Afternoon 1–3 p.m. MT

Gabriel Garcia Marquez’s Love in the Time of Cholera

David Carl

Love in the Time of Cholera is the story of two lovers who are alternately brought together and pulled apart during a period of radical cultural change in South America in the late 19th- and early 20th-centuries. Against the backdrop of a love affair which sustains itself over five decades hovers the constant threat of cholera which plagues this Caribbean port city. In Spanish “colera” can refer to both the disease and the emotion of passion. This passion/disease allows our two lovers to confront the conflict between the realities of physical love and the ideals of spiritual love. As the events of the novel span the lifetimes of its two main characters, the work also develops into a sustained reflection on death and dying, and the values—both real and illusory—that sustain us through life.

Basho’s Travel Journals

Topi Heikkero and Kathleen Longwaters

Though 17th-century Japanese writer Matsuo Basho was a master of various forms of poetry and refined prose, he is perhaps best known as a haiku (hokku) poet. Journeying on foot was central to his art and to his inner quest, and we begin our seminar week by reading a variety of his travel journals, culminating with The Narrow Road to the Deep North (Oku no Hosomichi). In this, his most well-known travel journal, Basho describes a 1500-mile journey in the northeastern Honshu in a manner that weaves haiku into delicate prose narrative. Throughout, a sensitive depiction of nature commingles with deep insight into the human soul.

Virginia Woolf’s The Waves

Litzi Engel and David Townsend

This luminous poetic work, The Waves, interweaves the lives of six characters—Bernard, Jinny, Louis, Neville, Rhoda, and Susan—from childhood through maturity, through their own voices and thoughts. As we explore every corner of the resulting literary tapestry, a beautiful pattern emerges in the warp and woof, one of complementary and analogous color. A genre-smashing book that has been listed among the dozen best novels of the 20th century, The Waves may be Woolf’s most accomplished work.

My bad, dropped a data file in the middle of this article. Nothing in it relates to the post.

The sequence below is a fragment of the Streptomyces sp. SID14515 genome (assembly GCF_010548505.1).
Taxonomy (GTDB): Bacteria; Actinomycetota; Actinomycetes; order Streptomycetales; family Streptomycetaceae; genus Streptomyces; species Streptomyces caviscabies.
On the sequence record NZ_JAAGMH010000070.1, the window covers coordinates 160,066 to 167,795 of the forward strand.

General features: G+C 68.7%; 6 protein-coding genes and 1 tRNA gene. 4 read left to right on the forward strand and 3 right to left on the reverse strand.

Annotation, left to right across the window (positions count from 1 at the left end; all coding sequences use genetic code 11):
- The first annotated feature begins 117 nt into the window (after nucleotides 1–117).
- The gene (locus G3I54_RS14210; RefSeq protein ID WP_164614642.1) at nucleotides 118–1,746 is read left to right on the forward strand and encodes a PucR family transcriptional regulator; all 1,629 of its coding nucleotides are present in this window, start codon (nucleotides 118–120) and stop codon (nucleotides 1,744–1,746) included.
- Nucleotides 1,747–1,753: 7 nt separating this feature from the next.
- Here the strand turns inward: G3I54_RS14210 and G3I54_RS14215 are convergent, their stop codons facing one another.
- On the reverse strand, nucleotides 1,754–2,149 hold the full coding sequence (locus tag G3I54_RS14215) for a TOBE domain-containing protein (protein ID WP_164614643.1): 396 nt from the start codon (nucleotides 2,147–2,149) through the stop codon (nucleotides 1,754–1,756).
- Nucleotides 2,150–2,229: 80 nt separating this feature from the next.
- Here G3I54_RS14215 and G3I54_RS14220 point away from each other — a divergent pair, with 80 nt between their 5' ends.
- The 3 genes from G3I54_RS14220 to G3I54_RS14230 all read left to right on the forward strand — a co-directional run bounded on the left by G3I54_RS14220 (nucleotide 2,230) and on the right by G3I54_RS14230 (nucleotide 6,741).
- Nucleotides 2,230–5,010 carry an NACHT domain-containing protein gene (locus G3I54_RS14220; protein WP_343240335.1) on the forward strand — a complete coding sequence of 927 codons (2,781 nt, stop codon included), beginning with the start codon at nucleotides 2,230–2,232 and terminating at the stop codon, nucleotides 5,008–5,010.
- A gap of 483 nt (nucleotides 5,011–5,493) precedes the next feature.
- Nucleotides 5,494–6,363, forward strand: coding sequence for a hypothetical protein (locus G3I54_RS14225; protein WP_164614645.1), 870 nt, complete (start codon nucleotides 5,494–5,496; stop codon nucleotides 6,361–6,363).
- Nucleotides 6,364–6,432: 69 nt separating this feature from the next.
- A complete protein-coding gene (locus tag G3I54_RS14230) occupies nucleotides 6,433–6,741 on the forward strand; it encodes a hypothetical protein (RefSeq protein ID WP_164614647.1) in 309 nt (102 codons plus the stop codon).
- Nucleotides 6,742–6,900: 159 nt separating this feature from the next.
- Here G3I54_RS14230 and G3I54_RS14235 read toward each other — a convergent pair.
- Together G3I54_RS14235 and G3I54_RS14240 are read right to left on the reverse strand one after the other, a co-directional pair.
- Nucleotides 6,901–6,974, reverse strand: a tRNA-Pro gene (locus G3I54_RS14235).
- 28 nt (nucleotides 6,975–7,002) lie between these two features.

Herman Melville’s Moby-Dick

Eric Salem and Cary Stickney

A wonderful beach read that will also get one through the long winter nights, Moby-Dick is surely a major contender for the title of Great American Novel of the 19th Century, and together we discuss it 27 chapters at a time, tackling the epilogue on the seminar’s fifth day. As a former whaler himself, Melville writes brilliantly both about what he knows and about what we all don’t know: who we are, where we are, and what we are really doing. There is no other book like it.

This seminar is also offered in the morning.

Morning and Afternoon
10 A.M.–noon and 1–3 p.m. MT

THE SCIENCE INSTITUTE

Modern Cosmology

Phil LeCuyer and Peter Pesic

We begin with the discovery of galaxies beyond the Milky Way and the expansion of the universe through the observational work of Henrietta Leavitt, Edwin Hubble, and others. Using the current framework Einstein’s general relativity gives us, we study the observations and arguments that imply the existence of dark matter and dark energy. Yet what these really are remains completely unknown at present though they comprise about 95% of the universe, compared to the remaining 5% composed of ordinary matter and energy. Though we have not yet discovered this wider universe, we now know it is there.

Learn more about The Science Institute